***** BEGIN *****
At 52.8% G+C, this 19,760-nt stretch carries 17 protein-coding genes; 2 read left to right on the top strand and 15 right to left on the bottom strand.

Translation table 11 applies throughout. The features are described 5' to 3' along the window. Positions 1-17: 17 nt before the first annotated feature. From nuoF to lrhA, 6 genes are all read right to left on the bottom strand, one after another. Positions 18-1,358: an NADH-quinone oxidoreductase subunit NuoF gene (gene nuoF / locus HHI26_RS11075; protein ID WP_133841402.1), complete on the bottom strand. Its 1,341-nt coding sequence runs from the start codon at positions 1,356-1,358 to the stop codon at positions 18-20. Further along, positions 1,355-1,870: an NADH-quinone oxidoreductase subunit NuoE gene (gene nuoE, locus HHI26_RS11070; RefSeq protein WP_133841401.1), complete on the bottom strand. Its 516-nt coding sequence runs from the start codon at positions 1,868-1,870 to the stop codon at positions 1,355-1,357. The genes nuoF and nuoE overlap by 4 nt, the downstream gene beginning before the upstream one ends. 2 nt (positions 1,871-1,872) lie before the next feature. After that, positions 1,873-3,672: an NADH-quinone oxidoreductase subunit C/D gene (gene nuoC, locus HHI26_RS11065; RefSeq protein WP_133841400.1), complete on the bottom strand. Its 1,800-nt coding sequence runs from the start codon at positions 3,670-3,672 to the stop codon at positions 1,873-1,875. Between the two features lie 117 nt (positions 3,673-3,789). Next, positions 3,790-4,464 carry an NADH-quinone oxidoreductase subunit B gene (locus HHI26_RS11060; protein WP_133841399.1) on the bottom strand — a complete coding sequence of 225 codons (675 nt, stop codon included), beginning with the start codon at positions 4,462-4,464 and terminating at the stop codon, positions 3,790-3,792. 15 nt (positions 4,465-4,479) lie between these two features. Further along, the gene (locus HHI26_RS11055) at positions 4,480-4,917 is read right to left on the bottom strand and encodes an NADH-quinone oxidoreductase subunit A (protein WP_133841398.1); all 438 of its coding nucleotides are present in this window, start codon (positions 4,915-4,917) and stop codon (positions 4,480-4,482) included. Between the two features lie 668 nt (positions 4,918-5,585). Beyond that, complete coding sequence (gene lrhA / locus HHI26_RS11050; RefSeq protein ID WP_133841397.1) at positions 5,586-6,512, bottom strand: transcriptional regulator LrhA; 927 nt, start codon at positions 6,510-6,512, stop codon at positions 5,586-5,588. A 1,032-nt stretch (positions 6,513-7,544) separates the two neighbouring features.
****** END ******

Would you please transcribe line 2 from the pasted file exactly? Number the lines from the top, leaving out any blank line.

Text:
Translation table 11 applies throughout. The features are described 5' to 3' along the window. Positions 1-17: 17 nt before the first annotated feature. From nuoF to lrhA, 6 genes are all read right to left on the bottom strand, one after another. Positions 18-1,358: an NADH-quinone oxidoreductase subunit NuoF gene (gene nuoF / locus HHI26_RS11075; protein ID WP_133841402.1), complete on the bottom strand. Its 1,341-nt coding sequence runs from the start codon at positions 1,356-1,358 to the stop codon at positions 18-20. Further along, positions 1,355-1,870: an NADH-quinone oxidoreductase subunit NuoE gene (gene nuoE, locus HHI26_RS11070; RefSeq protein WP_133841401.1), complete on the bottom strand. Its 516-nt coding sequence runs from the start codon at positions 1,868-1,870 to the stop codon at positions 1,355-1,357. The genes nuoF and nuoE overlap by 4 nt, the downstream gene beginning before the upstream one ends. 2 nt (positions 1,871-1,872) lie before the next feature. After that, positions 1,873-3,672: an NADH-quinone oxidoreductase subunit C/D gene (gene nuoC, locus HHI26_RS11065; RefSeq protein WP_133841400.1), complete on the bottom strand. Its 1,800-nt coding sequence runs from the start codon at positions 3,670-3,672 to the stop codon at positions 1,873-1,875. Between the two features lie 117 nt (positions 3,673-3,789). Next, positions 3,790-4,464 carry an NADH-quinone oxidoreductase subunit B gene (locus HHI26_RS11060; protein WP_133841399.1) on the bottom strand — a complete coding sequence of 225 codons (675 nt, stop codon included), beginning with the start codon at positions 4,462-4,464 and terminating at the stop codon, positions 3,790-3,792. 15 nt (positions 4,465-4,479) lie between these two features. Further along, the gene (locus HHI26_RS11055) at positions 4,480-4,917 is read right to left on the bottom strand and encodes an NADH-quinone oxidoreductase subunit A (protein WP_133841398.1); all 438 of its coding nucleotides are present in this window, start codon (positions 4,915-4,917) and stop codon (positions 4,480-4,482) included. Between the two features lie 668 nt (positions 4,918-5,585). Beyond that, complete coding sequence (gene lrhA / locus HHI26_RS11050; RefSeq protein ID WP_133841397.1) at positions 5,586-6,512, bottom strand: transcriptional regulator LrhA; 927 nt, start codon at positions 6,510-6,512, stop codon at positions 5,586-5,588. A 1,032-nt stretch (positions 6,513-7,544) separates the two neighbouring features.